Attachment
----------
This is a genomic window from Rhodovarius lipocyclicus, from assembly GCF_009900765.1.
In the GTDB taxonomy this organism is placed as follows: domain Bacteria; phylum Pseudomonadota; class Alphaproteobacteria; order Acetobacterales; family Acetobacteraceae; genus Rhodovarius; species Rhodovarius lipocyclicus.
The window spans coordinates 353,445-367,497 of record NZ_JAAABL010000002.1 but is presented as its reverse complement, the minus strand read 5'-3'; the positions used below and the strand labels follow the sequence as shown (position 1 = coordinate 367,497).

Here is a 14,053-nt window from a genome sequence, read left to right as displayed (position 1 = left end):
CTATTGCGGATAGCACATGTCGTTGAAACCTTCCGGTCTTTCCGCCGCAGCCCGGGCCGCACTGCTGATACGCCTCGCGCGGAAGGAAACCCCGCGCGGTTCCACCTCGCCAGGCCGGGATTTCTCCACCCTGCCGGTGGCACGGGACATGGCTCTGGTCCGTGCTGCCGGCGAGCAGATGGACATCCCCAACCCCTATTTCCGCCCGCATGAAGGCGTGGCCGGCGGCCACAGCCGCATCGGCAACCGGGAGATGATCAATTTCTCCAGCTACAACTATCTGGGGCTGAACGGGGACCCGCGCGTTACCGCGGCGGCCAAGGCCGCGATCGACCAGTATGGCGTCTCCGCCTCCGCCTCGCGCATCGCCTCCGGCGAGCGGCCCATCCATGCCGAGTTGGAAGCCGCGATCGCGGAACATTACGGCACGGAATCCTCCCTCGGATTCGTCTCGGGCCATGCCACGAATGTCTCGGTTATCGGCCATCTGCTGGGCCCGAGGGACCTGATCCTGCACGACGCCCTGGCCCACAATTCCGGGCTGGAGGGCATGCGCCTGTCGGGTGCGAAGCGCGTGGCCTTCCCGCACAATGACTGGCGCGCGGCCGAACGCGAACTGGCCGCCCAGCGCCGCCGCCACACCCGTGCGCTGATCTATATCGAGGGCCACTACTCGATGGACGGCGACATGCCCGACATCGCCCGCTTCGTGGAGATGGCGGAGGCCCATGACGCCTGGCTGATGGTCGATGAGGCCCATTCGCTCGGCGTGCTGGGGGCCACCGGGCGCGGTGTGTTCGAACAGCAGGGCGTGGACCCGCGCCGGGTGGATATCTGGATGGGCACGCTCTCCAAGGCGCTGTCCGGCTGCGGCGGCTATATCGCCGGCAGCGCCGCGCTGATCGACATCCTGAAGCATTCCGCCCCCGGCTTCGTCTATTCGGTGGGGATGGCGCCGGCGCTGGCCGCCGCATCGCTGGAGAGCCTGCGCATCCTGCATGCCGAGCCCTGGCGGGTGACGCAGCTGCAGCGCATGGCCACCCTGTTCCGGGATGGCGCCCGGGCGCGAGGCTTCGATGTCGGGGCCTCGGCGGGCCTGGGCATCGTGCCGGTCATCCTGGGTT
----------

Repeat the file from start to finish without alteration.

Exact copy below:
This is a genomic window from Rhodovarius lipocyclicus, from assembly GCF_009900765.1.
In the GTDB taxonomy this organism is placed as follows: domain Bacteria; phylum Pseudomonadota; class Alphaproteobacteria; order Acetobacterales; family Acetobacteraceae; genus Rhodovarius; species Rhodovarius lipocyclicus.
The window spans coordinates 353,445-367,497 of record NZ_JAAABL010000002.1 but is presented as its reverse complement, the minus strand read 5'-3'; the positions used below and the strand labels follow the sequence as shown (position 1 = coordinate 367,497).

Here is a 14,053-nt window from a genome sequence, read left to right as displayed (position 1 = left end):
CTATTGCGGATAGCACATGTCGTTGAAACCTTCCGGTCTTTCCGCCGCAGCCCGGGCCGCACTGCTGATACGCCTCGCGCGGAAGGAAACCCCGCGCGGTTCCACCTCGCCAGGCCGGGATTTCTCCACCCTGCCGGTGGCACGGGACATGGCTCTGGTCCGTGCTGCCGGCGAGCAGATGGACATCCCCAACCCCTATTTCCGCCCGCATGAAGGCGTGGCCGGCGGCCACAGCCGCATCGGCAACCGGGAGATGATCAATTTCTCCAGCTACAACTATCTGGGGCTGAACGGGGACCCGCGCGTTACCGCGGCGGCCAAGGCCGCGATCGACCAGTATGGCGTCTCCGCCTCCGCCTCGCGCATCGCCTCCGGCGAGCGGCCCATCCATGCCGAGTTGGAAGCCGCGATCGCGGAACATTACGGCACGGAATCCTCCCTCGGATTCGTCTCGGGCCATGCCACGAATGTCTCGGTTATCGGCCATCTGCTGGGCCCGAGGGACCTGATCCTGCACGACGCCCTGGCCCACAATTCCGGGCTGGAGGGCATGCGCCTGTCGGGTGCGAAGCGCGTGGCCTTCCCGCACAATGACTGGCGCGCGGCCGAACGCGAACTGGCCGCCCAGCGCCGCCGCCACACCCGTGCGCTGATCTATATCGAGGGCCACTACTCGATGGACGGCGACATGCCCGACATCGCCCGCTTCGTGGAGATGGCGGAGGCCCATGACGCCTGGCTGATGGTCGATGAGGCCCATTCGCTCGGCGTGCTGGGGGCCACCGGGCGCGGTGTGTTCGAACAGCAGGGCGTGGACCCGCGCCGGGTGGATATCTGGATGGGCACGCTCTCCAAGGCGCTGTCCGGCTGCGGCGGCTATATCGCCGGCAGCGCCGCGCTGATCGACATCCTGAAGCATTCCGCCCCCGGCTTCGTCTATTCGGTGGGGATGGCGCCGGCGCTGGCCGCCGCATCGCTGGAGAGCCTGCGCATCCTGCATGCCGAGCCCTGGCGGGTGACGCAGCTGCAGCGCATGGCCACCCTGTTCCGGGATGGCGCCCGGGCGCGAGGCTTCGATGTCGGGGCCTCGGCGGGCCTGGGCATCGTGCCGGTCATCCTGGGTT